Public Banking and Taxing the Wild Frontier: Intro

What the Whiskey Rebellion Can Teach Us About Using Cannabis Money for Public Banking

Something big is stirring out west. Since the California voters passed Proposition 64, cannabis use and cultivation has been made legal for all adults over 21 years old and the consequences of this law are far reaching. When we contrast the history of cannabis cultivation with the new practices resulting from Prop 64, a story emerges that is at once new and old. What is new is a centralized, regulated, and taxed cannabis industry replacing the decentralized small farmers of the past, what is old is a story of taming frontier economies with high taxation. It’s a story that is liable to provoke romantic sentiments for the plight of the small-time farmer in the face of unstoppable capitalist progress but we can do better. With the right degree of activist lobbying the cannabis industry can lead the charge in demanding a California state public bank – a bank that would solidify the populist legacy of the outlaw pioneer cannabis farmer.

Something similar was accomplished in the first years of the republic. During the so-called ‘Whiskey Rebellion’ (a term invented to discredit the uprising) farmers on what was then the wild frontier formed militias to resist the new taxation policy of Alexander Hamilton. These rowdy ‘regulators’ protested against a financier-oriented tax plan that was onerous and unfair even though it ended up financing a beneficial new institution. Their anger was justified: western farmers had been targeted by the wealthy easterners before and now further economic burden would befall them where they could afford it the least. Protesting in those days had a different meaning than it does today. We haven’t seen someone tarred-and-feathered in centuries, nor have we seen spontaneous armed uprisings in quite some time. Instead, we should look at what all of this tax revenue generated by the whiskey tax was used for and what all of this money generated by the Cannabis industry could be used for now.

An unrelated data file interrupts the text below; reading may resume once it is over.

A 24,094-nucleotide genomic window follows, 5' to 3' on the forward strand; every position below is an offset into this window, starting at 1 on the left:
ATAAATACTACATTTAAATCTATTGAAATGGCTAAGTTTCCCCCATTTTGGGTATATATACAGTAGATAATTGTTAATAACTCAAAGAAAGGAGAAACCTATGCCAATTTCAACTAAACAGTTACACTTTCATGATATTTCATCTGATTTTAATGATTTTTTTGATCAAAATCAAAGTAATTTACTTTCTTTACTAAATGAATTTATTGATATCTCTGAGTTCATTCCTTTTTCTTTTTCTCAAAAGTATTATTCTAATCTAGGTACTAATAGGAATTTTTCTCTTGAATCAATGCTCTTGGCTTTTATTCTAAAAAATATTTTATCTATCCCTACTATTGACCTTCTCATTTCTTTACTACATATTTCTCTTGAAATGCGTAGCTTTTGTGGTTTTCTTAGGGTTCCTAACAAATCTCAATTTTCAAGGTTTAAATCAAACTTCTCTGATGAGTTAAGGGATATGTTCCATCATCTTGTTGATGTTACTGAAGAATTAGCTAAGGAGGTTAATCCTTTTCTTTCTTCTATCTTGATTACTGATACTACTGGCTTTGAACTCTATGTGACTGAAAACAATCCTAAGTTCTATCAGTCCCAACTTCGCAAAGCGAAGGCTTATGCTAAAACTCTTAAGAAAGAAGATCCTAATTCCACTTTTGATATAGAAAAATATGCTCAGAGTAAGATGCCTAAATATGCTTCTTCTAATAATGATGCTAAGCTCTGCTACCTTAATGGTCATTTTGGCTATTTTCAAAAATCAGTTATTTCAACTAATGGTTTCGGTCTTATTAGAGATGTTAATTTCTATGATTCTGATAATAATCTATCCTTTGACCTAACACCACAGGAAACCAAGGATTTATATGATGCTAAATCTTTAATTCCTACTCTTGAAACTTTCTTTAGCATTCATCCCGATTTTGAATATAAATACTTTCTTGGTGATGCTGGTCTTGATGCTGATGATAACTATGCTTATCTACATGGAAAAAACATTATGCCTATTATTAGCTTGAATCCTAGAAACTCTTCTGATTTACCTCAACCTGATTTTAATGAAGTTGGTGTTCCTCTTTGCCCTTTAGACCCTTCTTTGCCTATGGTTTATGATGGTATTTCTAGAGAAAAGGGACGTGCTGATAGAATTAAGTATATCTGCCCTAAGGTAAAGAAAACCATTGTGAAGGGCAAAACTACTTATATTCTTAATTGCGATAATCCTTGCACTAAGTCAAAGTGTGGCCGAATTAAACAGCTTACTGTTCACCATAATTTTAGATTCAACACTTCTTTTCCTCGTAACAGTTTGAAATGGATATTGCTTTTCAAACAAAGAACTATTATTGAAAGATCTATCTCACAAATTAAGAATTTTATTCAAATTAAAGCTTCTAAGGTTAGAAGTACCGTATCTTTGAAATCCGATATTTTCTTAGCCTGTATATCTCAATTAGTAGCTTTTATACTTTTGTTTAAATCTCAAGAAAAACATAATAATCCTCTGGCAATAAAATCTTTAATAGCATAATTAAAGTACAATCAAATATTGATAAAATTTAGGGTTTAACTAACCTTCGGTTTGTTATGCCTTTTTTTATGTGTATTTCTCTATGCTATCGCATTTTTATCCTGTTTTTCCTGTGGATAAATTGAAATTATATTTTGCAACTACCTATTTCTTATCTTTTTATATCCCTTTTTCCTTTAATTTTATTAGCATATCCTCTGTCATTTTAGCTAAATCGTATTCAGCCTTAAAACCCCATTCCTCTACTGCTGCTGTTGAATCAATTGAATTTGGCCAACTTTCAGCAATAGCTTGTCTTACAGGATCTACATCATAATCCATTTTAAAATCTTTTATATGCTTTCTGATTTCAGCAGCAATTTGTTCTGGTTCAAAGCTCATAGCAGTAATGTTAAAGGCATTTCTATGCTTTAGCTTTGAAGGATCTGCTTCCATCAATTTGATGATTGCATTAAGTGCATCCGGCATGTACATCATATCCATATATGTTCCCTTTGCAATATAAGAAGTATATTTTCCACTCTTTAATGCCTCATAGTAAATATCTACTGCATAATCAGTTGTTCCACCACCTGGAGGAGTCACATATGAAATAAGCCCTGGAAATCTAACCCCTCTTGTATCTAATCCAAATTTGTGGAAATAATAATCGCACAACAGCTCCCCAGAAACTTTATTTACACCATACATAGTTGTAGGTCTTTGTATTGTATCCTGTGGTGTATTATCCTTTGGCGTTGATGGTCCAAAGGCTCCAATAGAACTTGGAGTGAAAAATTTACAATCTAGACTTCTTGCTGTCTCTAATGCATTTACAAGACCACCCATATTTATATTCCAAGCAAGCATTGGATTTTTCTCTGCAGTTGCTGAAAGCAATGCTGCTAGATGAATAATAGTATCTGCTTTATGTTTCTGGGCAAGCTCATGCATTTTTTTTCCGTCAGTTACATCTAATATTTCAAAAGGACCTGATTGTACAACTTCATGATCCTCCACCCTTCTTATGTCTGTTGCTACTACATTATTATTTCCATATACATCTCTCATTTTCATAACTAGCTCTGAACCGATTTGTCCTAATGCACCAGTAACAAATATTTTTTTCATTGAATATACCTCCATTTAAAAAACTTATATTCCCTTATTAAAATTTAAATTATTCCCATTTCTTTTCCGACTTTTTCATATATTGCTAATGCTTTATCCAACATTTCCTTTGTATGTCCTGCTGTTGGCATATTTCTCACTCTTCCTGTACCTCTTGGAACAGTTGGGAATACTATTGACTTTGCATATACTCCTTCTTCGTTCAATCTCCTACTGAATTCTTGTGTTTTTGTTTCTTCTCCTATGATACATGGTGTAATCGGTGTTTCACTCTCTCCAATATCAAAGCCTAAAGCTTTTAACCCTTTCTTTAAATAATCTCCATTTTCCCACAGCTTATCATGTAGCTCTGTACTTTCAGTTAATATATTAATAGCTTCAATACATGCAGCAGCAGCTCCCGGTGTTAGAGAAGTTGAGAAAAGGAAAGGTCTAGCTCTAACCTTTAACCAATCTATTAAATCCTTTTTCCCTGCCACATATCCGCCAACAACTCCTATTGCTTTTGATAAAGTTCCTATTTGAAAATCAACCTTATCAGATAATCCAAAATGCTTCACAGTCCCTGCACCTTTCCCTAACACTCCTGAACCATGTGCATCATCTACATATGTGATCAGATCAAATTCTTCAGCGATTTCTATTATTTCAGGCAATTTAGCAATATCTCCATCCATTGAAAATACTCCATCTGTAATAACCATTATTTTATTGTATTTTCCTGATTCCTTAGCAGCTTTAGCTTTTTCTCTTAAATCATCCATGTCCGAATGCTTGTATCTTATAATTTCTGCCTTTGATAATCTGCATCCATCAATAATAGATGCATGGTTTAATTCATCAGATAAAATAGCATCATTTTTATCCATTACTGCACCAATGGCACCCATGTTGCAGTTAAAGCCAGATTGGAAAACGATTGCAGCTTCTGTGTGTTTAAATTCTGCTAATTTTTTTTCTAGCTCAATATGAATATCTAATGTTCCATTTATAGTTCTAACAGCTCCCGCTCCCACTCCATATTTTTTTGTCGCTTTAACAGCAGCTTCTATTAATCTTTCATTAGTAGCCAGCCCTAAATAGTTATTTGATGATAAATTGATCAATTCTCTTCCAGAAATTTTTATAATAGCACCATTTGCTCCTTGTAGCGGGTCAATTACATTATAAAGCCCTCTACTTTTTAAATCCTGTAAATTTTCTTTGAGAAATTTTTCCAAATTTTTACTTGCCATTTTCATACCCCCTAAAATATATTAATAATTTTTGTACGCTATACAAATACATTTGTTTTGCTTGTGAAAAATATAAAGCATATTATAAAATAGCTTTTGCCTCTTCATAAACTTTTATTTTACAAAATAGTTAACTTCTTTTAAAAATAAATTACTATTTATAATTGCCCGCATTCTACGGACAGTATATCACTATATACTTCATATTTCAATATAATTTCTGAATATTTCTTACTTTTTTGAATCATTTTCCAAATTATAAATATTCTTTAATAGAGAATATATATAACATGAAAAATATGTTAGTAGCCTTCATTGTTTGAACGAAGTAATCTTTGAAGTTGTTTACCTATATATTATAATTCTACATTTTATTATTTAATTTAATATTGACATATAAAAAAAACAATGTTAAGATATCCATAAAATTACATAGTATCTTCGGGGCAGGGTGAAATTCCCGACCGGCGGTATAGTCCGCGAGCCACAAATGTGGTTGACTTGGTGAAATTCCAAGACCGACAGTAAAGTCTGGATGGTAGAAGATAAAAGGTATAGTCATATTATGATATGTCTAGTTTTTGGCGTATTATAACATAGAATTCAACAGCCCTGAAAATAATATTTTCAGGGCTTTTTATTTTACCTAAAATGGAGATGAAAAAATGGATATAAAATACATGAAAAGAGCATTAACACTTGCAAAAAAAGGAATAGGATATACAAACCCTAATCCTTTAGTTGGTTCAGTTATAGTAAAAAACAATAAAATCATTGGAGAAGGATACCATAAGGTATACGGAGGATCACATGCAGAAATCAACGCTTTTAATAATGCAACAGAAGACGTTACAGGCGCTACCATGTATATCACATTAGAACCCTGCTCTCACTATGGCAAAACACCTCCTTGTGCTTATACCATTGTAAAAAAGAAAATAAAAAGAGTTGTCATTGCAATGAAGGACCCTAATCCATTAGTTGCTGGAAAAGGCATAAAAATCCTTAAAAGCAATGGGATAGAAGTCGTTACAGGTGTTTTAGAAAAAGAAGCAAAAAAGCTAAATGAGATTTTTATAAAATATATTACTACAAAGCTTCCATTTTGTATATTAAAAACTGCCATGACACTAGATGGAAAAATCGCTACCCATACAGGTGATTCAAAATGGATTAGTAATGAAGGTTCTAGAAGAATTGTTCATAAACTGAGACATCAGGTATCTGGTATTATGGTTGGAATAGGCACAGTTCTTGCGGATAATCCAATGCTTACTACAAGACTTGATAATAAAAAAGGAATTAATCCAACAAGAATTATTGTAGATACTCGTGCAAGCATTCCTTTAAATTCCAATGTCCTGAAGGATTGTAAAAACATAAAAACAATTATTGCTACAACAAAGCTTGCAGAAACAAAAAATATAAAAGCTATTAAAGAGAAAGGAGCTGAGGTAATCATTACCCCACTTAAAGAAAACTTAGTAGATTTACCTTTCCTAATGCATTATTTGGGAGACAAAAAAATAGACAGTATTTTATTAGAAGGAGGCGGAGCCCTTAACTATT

Despite the absence of tax-resisting militia-men today, the similarities between the changes taking place within the cannabis industry and the Pennsylvania regulation of 1794 are striking, especially when we look into the realm of banking. Although the new cannabis tax revenue for California can’t go towards funding a public bank (the funds generated by prop 64 will go into a special fund predesignating where the money will go), the cannabis industry needs a place to safely store its profits and a public bank is the only kind of bank that can fit the bill. Marijuana is still a schedule one illegal substance at the federal level (amazingly, given its proven medicinal properties), so businesses operating in cannabis do not have access to nationally chartered banks under FDIC requirements. A huge industry generating many billions of dollars is forced to operate with duffle bags full of cash. A state owned and operated bank, on the other hand, bypasses this oddity and creates a win-win for both Californians and the cannabis industry.

Public banks have an enormous benefit for the economy within which they operate. Hamilton conceived the first Bank of the United States and the means to fund it entirely on his own. It helped stabilize the finances of the nation in its infancy after it had accumulated massive war debts both foreign and domestic. By a stroke of genius, those debts were parlayed into a system that convinced investors to do business with the unproven new nation and continue to allow the government to borrow on favorable terms. War debts became the basis of the new economy under this program of ‘Assumption’ and bondholders would continue to hold confidence in doing business with the American government. The only problem was the start-up costs came from poor frontier farmers already beset by economic suppression. It was a giant slap in the face to the people who had fought for liberty and independence, but the bank that financed it stabilized a nascent country in precarious circumstances. Today we have much more willing tax base, in spite of the many resentful cannabis farmers getting edged out by the high cost of going legit, and with the help of persistent public banking advocates a Public Bank of California that benefits the entire state is within reach.